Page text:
11 Essential Divorce Professionals That Reduce Stress And Keep You On Track

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11 Essential Divorce Professionals That Reduce Stress And Keep You On Track
Family, Heartbreak

Divorce can be a stressful transition complicated by processes like child custody and divorce mediation. Fortunately, there are many professionals available for hire trained to help you make it through your divorce as easily as possible. 

No one wants to spend their time talking with divorce attorneys and feeling the stress of separating your life from your former spouse's. But divorce is common — and it's important that you learn which professionals will help you the most through this process.

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Going through a divorce requires that you make many decisions. Some of these decisions can be very challenging and emotionally-laden. Divorce requires that you think about aspects of your life that are changing and that you may have no expertise in.

There are many different types of professionals that are trained to educate and support you as you contemplate, begin the process, and ultimately go through a divorce.

Whenever you investigate professionals to support you during, before, or after your divorce, be sure to research the name and credentials of the person you’re interested in talking to.

You want to review their reputation, the kind of cases they work on, and the means and methods they work with (in-person or virtual as an example) to make sure that they're a good fit for you. It's always better to work with a professional that someone you know and trust has worked with.

Here are 11 essential divorce professionals who will help reduce your stress through the divorce process.

1. Divorce attorneys

The first professional group is family law attorneys. Traditionally, attorneys handle the complete divorce process and work with their clients from the beginning until the end of divorce.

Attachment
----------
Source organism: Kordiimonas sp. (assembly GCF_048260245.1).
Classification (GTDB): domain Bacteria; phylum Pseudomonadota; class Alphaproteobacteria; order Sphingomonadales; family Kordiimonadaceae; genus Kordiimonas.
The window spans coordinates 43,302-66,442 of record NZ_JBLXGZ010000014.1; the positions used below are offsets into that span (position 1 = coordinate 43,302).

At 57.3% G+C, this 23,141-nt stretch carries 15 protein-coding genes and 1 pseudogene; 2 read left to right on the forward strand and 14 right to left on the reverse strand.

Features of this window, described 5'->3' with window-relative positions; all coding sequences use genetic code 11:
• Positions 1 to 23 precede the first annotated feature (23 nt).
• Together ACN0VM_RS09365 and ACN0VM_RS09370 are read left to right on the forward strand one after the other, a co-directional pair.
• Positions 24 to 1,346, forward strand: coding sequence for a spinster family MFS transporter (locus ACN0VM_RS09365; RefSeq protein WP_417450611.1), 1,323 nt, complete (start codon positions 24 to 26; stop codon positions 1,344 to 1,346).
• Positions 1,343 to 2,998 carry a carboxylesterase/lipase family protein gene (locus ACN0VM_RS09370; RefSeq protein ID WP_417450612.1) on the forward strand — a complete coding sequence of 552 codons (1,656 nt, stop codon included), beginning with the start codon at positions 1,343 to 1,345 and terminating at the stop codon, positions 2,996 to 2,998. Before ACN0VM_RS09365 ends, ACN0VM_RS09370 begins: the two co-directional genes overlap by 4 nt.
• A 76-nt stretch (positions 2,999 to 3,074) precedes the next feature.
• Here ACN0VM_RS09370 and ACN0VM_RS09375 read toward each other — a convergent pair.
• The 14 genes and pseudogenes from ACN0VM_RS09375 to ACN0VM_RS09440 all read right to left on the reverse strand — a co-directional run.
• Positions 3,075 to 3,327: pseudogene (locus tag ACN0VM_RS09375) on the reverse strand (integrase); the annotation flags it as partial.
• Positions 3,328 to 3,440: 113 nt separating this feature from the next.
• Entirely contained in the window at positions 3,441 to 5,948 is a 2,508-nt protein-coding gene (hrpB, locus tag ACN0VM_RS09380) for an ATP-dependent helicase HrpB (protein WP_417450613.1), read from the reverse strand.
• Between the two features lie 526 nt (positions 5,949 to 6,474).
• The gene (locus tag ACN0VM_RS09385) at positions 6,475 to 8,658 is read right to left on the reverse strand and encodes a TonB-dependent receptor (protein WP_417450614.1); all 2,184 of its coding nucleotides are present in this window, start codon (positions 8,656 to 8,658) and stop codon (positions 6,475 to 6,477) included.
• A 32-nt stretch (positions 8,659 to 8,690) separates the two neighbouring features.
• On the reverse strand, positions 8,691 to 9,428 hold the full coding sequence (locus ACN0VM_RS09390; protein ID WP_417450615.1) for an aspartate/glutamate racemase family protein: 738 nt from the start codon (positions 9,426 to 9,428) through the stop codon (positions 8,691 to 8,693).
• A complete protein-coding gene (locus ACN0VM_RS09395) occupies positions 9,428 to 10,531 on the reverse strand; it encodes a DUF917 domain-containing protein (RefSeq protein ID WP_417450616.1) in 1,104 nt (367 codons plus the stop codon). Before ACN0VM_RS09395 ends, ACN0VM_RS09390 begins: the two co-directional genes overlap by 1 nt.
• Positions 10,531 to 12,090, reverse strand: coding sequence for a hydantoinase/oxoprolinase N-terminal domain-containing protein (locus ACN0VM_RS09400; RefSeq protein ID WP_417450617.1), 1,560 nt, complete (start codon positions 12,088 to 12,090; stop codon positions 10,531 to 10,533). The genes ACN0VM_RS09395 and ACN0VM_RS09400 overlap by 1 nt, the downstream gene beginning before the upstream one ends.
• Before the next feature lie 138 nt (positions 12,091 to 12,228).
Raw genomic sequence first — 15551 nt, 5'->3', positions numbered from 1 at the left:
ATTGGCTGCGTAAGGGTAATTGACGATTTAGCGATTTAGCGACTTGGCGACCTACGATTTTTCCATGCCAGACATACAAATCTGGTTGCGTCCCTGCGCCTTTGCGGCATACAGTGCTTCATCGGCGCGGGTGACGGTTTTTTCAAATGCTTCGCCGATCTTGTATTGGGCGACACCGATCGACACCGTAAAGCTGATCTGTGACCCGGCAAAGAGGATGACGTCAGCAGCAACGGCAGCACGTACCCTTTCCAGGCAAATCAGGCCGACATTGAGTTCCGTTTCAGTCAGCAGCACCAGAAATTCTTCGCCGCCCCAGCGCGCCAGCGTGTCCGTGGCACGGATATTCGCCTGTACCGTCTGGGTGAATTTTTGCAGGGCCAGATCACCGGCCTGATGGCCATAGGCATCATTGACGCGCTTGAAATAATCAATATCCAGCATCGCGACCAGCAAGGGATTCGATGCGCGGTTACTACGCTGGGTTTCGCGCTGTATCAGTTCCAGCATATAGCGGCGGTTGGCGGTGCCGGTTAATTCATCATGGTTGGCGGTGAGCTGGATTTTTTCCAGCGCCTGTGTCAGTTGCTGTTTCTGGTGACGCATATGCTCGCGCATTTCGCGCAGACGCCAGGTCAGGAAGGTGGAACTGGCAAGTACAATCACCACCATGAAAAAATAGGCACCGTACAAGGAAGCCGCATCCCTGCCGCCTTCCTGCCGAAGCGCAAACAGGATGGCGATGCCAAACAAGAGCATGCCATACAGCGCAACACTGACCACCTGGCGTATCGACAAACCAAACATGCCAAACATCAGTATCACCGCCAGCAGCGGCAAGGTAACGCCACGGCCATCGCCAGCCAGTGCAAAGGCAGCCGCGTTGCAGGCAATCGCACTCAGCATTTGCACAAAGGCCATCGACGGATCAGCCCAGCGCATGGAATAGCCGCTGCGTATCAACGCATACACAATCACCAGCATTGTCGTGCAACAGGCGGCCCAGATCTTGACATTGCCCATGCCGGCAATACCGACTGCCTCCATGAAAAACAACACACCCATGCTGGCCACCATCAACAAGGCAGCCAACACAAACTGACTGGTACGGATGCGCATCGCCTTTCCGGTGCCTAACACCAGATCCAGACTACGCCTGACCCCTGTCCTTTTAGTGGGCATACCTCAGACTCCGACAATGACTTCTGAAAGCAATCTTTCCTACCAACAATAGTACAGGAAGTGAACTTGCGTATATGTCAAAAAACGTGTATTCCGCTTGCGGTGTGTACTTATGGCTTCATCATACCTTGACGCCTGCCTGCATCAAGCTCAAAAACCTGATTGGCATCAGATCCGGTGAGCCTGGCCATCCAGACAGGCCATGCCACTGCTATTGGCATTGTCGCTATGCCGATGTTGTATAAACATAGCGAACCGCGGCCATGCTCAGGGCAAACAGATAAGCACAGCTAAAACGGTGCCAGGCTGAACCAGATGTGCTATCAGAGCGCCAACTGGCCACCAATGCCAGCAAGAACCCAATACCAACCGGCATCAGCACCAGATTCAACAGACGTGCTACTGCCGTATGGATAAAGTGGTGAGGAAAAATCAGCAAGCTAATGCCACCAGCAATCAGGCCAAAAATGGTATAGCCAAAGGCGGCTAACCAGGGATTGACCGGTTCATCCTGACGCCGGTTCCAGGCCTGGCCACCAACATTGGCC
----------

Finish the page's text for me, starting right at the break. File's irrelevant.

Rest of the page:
However, many attorneys will do what is called “unbundled legal services.” That's when they do the legal paperwork for only a part of your divorce, rather than through the whole divorce. Or sometimes, they consult with clients who want legal information about certain aspects of divorce.

Typically, lawyers prefer to do a full divorce because they feel it's important for you to have full legal guidance to make sure it's handled correctly. This ideally reduces the rate of people who go back to court or contest their divorce later.

Also, attorneys make more money on full cases. Think carefully about whether it's important to you to work with an attorney throughout, or if you would prefer to use an attorney more as a consultant. Know that attorneys cannot represent you and your spouse in the divorce.

2. Divorce mediators

Similarly, divorce mediators can work with couples on parts of their divorce or through their whole divorce. Mediators are most often attorneys or mental health professionals, though individuals from other backgrounds can also be trained to mediate.

If you mediate your divorce, it's critical that you understand your attorney may not give you legal advice. They can tell you what a judge might say if your case went to court. However, if your mediator gives you actual legal advice, they're violating mediation ethics.

It's strongly advised that if you mediate, you have an attorney go over your divorce agreement before you file in order to make sure you're getting a fair contract. You and your spouse should use different attorneys to review the agreement your mediator has put together for you.

3. Divorce coaches

Divorce coaches can help you keep your sanity during your divorce by supporting and pushing you to think clearly while you make important decisions during your divorce process.

The primary task of divorce coaches is to be your thought companion. Typically, this happens in three ways.

First, they help you to come back into a thinking mode if you're letting emotions lead you down a path of decision-making or reactions that aren't in your best interest.

Second, they'll help you determine your goals for your divorce, remind you of those goals, and keep you calm during uncalm moments in the process.

Third, they organize questions and priorities for meetings with your attorney, mediator, or other divorce professionals. Divorce coaching is not therapy. It's focused specifically on the divorce process and getting through it in a healthy way.

Divorce coaches focus on helping you be your “best self.”

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4. Collaborative divorce facilitators

In different states, there are different names for this important role on the collaborative divorce team. These are known as CDFs or Neutral Mental Health Professionals (MNHPs), and you can check by state to see which you'll need.

CDFs are the ones responsible for keeping the divorce process moving forward, to slow it down when indicated, and to address the emotional aspects that interfere with clients working collaboratively.

This role is hugely important because emotions are what get people off track in making divorce-related decisions, including parenting plans. In many ways, the CDF job is parallel to that of a divorce coach.